Traditional enterprises have been playing defense for the past decade. In media and hospitality, mergers and consolidation of supply are a tell-tale defensive move. In retail, incumbents are selling off business units or going out of business entirely. The reason for all of these industry upheavals traces back to the same source: the dominance of platform business models.
I co-authored the book Modern Monopolies, and we named it that because platforms are fundamentally restructuring the power dynamics in just about every industry throughout the first half of the 21st century. Fortunately, consumers benefit, for the most part, from these new monopolies unlike old, linear monopolies such as Standard Oil or Ma Bell. Unfortunately, traditional enterprises haven’t figured out how to adapt or embrace this new business model. The existing incentive structures around executive compensation are a big factor as to why.
The median tenure of a public company CEO is about five years. A platform business takes seven to ten years to achieve scale, if not closer to twelve years. Unless you are acquiring an existing platform, like Walmart did with Jet.com, there is a misalignment in tenure and therefore compensation for a public company CEO. When your performance and compensation is judged on quarterly returns, why sacrifice your time and short-term returns for a long-term, risky new business model?
True disruptive innovation at a large enterprise starts at the top with the CEO and Board of Directors. If the Board and CEO don’t have a vision for the future and can prioritize long term over short term when faced with platform disruption, then the organization will never successfully innovate.
The question here is: should we consider compensating non-founder CEO’s differently for driving long-term, disruptive innovation?
According to Bloomberg, median all-in compensation for CEO’s in the S&P 500 is about $14 million. This is a lot of money. However, let’s put this in perspective: if a CEO can turn his/her company into a modern monopoly, the company will probably have at least 10x’d in market value. A platform business at scale dominates an industry and receives much higher multiples than older, linear business models.
So, said another way, if a CEO can successfully put his/her company on a path to 10x over a 10-year period of time, is it wrong if that CEO is worth a billion dollars? Similarly to a founder of a startup like Jeff Bezos, Larry Page or Sergey Brin, this CEO would have created something new from scratch. The new platform business would not be a true startup, as it could leverage assets and brand value from the core business. But creating any new platform business is extremely difficult, and it’s even more difficult to achieve the success of a modern monopoly.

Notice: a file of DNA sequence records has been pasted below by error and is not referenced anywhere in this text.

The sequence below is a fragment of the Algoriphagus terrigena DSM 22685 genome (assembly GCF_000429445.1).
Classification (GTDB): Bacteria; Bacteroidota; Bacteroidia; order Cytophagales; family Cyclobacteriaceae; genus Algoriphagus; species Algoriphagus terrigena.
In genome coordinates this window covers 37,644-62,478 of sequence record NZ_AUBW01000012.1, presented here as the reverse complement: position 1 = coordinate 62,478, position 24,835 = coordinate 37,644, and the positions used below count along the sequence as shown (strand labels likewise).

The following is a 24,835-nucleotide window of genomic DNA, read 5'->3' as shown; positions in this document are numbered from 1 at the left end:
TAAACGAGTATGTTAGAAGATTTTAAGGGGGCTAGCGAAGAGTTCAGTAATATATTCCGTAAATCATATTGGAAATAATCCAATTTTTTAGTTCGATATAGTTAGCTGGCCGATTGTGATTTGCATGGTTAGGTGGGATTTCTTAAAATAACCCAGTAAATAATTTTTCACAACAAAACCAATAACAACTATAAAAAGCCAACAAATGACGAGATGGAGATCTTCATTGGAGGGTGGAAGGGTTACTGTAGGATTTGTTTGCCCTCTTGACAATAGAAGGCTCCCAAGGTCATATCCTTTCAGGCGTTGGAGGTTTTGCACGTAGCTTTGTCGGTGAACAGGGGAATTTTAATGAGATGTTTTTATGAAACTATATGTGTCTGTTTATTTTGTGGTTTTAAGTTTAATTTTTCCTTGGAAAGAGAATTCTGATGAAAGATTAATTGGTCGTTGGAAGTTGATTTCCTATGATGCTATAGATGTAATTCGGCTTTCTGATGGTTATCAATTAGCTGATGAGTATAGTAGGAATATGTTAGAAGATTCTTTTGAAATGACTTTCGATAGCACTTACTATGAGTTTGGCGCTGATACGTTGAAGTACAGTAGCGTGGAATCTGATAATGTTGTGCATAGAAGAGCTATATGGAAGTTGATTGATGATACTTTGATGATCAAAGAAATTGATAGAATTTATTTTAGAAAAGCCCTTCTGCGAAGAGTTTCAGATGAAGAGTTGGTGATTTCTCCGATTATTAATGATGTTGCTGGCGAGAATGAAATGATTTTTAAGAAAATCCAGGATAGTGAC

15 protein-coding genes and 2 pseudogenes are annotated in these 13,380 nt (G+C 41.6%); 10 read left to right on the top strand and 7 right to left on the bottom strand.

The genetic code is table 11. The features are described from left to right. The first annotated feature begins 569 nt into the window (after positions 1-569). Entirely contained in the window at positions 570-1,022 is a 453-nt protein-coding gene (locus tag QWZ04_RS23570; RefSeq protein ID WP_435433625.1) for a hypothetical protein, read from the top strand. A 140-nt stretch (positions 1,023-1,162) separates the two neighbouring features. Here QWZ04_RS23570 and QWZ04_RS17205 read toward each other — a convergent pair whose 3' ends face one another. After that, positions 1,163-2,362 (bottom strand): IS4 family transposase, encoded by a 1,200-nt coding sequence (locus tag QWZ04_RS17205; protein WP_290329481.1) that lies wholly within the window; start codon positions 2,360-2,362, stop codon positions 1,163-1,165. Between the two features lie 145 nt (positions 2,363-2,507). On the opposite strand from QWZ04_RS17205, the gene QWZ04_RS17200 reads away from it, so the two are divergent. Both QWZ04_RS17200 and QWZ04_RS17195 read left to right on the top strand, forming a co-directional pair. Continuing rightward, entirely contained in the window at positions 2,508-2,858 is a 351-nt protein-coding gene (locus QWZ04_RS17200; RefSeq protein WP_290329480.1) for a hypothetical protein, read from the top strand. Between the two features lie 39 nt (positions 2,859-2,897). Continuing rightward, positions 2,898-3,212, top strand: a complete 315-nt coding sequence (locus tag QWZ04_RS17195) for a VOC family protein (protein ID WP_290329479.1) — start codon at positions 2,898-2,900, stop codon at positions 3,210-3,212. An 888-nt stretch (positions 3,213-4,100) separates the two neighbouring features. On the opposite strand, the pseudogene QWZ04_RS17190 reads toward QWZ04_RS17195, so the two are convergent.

This is why startup founders receive equity. Similarly to how boards could think about incentivizing CEO’s and startup employees with equity in new, platform business entities. It’s a tried and true model for startups. And, it’s not so different than what many legacy enterprises need to do in the platform economy.
No innovation initiative will be successful if you don’t align incentives with goals. A new platform business can be disruptive to your core business, or at a minimum, it will certainly require a very different mindset from a dedicated team.
That’s why the first step to embark down the path of business model innovation is to create a new business separate from your core business. There are three groups of people that need to be compensated in order for the platform to successfully grow: A) executive leadership at the core business, B) core business employees that the platform can benefit from (like salespeople) and C) the platform’s employees.
Groups A and C are most likely to be motivated by stock, rather than cash, in aligning their incentives with the long-term success of the platform. However, stock is useless unless the platform has a cap table, professional investors, a valuation and, ultimately, an exit event.
Group B will want to feel the upward trajectory for them in joining this new initiative. Joining a new business unit is always a risk. Feeling a sense of ownership and accountability for the success of your platform innovation initiative is key. But the most important aspect is that they understand how the new initiative fits into the core business long term and sets them up for future success.
Finally, it can be very helpful to get an external investor for your platform innovation initiatives. Enterprises have struggled with letting third-party investors into their spin-out ventures. Silicon Valley would say that most corporate startups are more fluff than substance and would therefore never want to get involved. However, working with a strong VC as a partner will make it much easier to attract and retain talent. The external validation will signal to your employees that your platform initiative is around for the long haul, and it will demonstrate that the business is capable of becoming self-sustaining outside of the initial support it receives from the core business.
Platform innovation isn’t easy, but the rewards are well worth it. Starting off with the right organizational structure and incentives can be the difference between success and yet another stalled corporate innovation initiative.
Originally appeared in Inc Magazine
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